But the company has made clear this is the contract it wants. John Riches, Arconic Davenport Works communications and public affairs manager, told the same publication, “We believe this agreement accomplishes our goal of rewarding our employees for their commitment as essential workers while enabling our business to grow for future sustainability.” 

Arconic’s management is relying on the USW to sell the deal to workers, hoping to force through a contract which will enable the company to wring even greater profits out of workers.

In 2021, Arconic saw both its sales and earnings increase. The company had revenue of $7.5 billion, up 32 percent from the previous year, and adjusted EBITDA (Earnings Before Interest, Taxes, Depreciation, and Amortization, a measure of profitability) of $712 million, a 15 percent increase.

While the company is attempting to impose cuts in real wages on workers, it has handed over huge sums to shareholders and top executives. Arconic has authorized share buybacks of $300 million over the last two years, and gave CEO Tim Myers a compensation package of $10.6 million in 2021, up a staggering 69 percent from what he received the year prior.

Arconic workers occupy a strategically important position, manufacturing aluminum products that are critical for Ford’s F-150 pickups and Boeing’s commercial aircraft. This powerful position, however, is precisely why the USW is seeking to avoid a strike. A walkout would threaten to disrupt key sectors of the US economy, galvanize a rebellion among broader sections of workers for higher wages and undermine the Biden administration’s escalating proxy war against Russia in Ukraine.

The USW’s efforts to push through Arconic’s demands are in line with its conduct in other industries. Just last weekend, the USW rammed through a wretched pro-company deal at Chevron, shutting down and betraying a two-month-long strike by 500 oil refinery workers in the California Bay Area. That agreement also contained raises far below inflation, with wage increases totaling just 12 percent over four years. The contract the USW brought to a snap vote on Saturday was even worse than the contract Richmond Chevron workers had rejected twice in March.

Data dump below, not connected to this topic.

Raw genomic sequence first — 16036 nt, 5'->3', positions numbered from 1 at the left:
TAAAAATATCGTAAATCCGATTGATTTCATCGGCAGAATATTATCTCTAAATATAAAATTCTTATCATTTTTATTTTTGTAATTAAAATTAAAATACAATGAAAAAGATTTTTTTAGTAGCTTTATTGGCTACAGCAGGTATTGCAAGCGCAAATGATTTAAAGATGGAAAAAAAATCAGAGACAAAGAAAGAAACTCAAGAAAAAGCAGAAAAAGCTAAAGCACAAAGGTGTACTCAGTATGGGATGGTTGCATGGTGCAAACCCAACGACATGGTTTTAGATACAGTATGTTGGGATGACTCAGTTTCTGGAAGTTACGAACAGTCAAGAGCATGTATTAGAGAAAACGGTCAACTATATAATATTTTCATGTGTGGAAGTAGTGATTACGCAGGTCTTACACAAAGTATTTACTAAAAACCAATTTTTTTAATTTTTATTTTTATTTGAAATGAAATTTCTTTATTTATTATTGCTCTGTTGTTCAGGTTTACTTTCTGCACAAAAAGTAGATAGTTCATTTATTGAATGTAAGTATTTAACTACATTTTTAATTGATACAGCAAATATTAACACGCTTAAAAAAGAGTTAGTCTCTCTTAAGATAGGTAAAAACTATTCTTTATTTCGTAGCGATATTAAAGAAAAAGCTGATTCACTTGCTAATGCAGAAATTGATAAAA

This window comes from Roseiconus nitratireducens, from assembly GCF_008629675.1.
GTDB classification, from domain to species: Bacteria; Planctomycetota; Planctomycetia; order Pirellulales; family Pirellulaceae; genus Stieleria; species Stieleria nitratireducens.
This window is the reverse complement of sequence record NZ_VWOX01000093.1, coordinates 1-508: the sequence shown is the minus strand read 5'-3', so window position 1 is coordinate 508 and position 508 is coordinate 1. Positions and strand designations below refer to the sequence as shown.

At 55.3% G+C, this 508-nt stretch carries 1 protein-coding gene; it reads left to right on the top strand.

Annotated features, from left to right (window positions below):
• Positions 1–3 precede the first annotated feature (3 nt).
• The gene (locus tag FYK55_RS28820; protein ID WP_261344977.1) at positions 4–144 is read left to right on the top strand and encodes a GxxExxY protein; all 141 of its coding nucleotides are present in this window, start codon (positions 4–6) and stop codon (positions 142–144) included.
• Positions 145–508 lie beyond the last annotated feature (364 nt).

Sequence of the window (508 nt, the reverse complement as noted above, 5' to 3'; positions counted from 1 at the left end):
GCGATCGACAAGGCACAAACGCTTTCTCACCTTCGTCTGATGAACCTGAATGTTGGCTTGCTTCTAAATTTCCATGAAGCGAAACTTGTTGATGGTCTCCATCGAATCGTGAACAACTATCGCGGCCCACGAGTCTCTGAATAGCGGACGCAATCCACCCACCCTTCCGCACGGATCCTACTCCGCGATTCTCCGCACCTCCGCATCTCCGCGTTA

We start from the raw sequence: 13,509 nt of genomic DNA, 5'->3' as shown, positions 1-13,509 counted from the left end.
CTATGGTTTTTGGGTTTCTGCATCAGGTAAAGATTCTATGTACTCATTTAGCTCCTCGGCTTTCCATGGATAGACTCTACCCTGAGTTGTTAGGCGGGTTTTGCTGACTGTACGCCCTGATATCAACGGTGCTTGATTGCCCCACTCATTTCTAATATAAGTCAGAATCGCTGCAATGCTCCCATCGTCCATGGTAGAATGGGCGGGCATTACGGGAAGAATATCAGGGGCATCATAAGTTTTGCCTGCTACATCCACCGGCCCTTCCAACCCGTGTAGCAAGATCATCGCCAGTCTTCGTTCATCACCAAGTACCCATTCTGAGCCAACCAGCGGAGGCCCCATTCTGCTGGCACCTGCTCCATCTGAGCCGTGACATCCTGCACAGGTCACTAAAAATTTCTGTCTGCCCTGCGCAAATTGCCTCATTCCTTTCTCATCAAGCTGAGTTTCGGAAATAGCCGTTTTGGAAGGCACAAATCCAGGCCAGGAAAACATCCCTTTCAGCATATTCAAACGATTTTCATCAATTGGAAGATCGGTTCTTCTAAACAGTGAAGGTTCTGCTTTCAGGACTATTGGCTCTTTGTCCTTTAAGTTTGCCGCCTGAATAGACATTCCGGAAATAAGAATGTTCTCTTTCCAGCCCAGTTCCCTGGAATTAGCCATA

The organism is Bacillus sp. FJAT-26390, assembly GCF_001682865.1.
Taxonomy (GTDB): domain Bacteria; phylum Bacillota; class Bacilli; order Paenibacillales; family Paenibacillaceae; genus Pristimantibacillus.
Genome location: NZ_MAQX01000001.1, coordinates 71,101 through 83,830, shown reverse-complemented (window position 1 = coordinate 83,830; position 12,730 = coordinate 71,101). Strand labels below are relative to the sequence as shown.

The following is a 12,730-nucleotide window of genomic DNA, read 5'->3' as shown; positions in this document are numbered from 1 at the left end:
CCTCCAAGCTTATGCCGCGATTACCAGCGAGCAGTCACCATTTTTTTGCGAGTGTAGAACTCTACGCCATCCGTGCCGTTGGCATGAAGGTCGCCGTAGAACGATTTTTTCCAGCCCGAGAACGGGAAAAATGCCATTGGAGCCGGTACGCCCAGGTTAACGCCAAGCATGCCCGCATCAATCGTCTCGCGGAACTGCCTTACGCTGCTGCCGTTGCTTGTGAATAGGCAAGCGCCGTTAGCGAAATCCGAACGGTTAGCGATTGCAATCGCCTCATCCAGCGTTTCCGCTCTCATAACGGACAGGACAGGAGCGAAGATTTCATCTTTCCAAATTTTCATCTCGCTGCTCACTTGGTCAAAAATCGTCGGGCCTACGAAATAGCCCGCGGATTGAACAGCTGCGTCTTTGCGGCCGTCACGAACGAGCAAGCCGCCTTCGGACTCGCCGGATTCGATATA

Earlier this year, the USW browbeat 30,000 oil and gas workers nationally into accepting a contract with cuts to real wages. The union announced a tentative agreement just days after USW President Tom Conway met with Biden. Later, the USW boasted that the deal was “a responsible contract that does not add to price gouging or inflationary pressures.” In other words, the USW throttled workers’ wages to a level low enough to be acceptable to corporate America and the political establishment.

But Arconic workers, like their brothers and sisters at John Deere, CNH, and elsewhere, are determined to win substantial improvements to their wages, benefits and working conditions.

Surging inflation, degrading working conditions and obscene levels of inequality are driving workers around the world into struggle, including thousands of car haulers and 15,000 nurses in Minnesota. In every case, workers are coming into headlong conflict with the pro-corporate trade unions, which for decades have functioned as management representatives, imposing concession after concession.

In response, growing numbers of workers have begun to organize independently, launching rank-and-file committees at John Deere, Volvo Trucks, CNH, and among educators and nurses over the last year. These committees have provided a means for workers to share information across workplaces and outside official channels, as well as countering the propaganda of both the corporations and their lackeys in the unions.

A “no” vote at Arconic is just the first step. For Arconic workers to secure their interests—including for major wage increases, cost-of-living raises to guard against inflation, fully paid health benefits, serious relief from grueling overtime, and more—new organizations, democratically controlled by workers themselves, are needed. Such committees, in contrast to the USW, will proceed from the nonnegotiable needs of workers, not what the companies claim they can afford.

The WSWS will provide every assistance possible in helping establish and organize these committees. To discuss forming a committee, fill out the form below: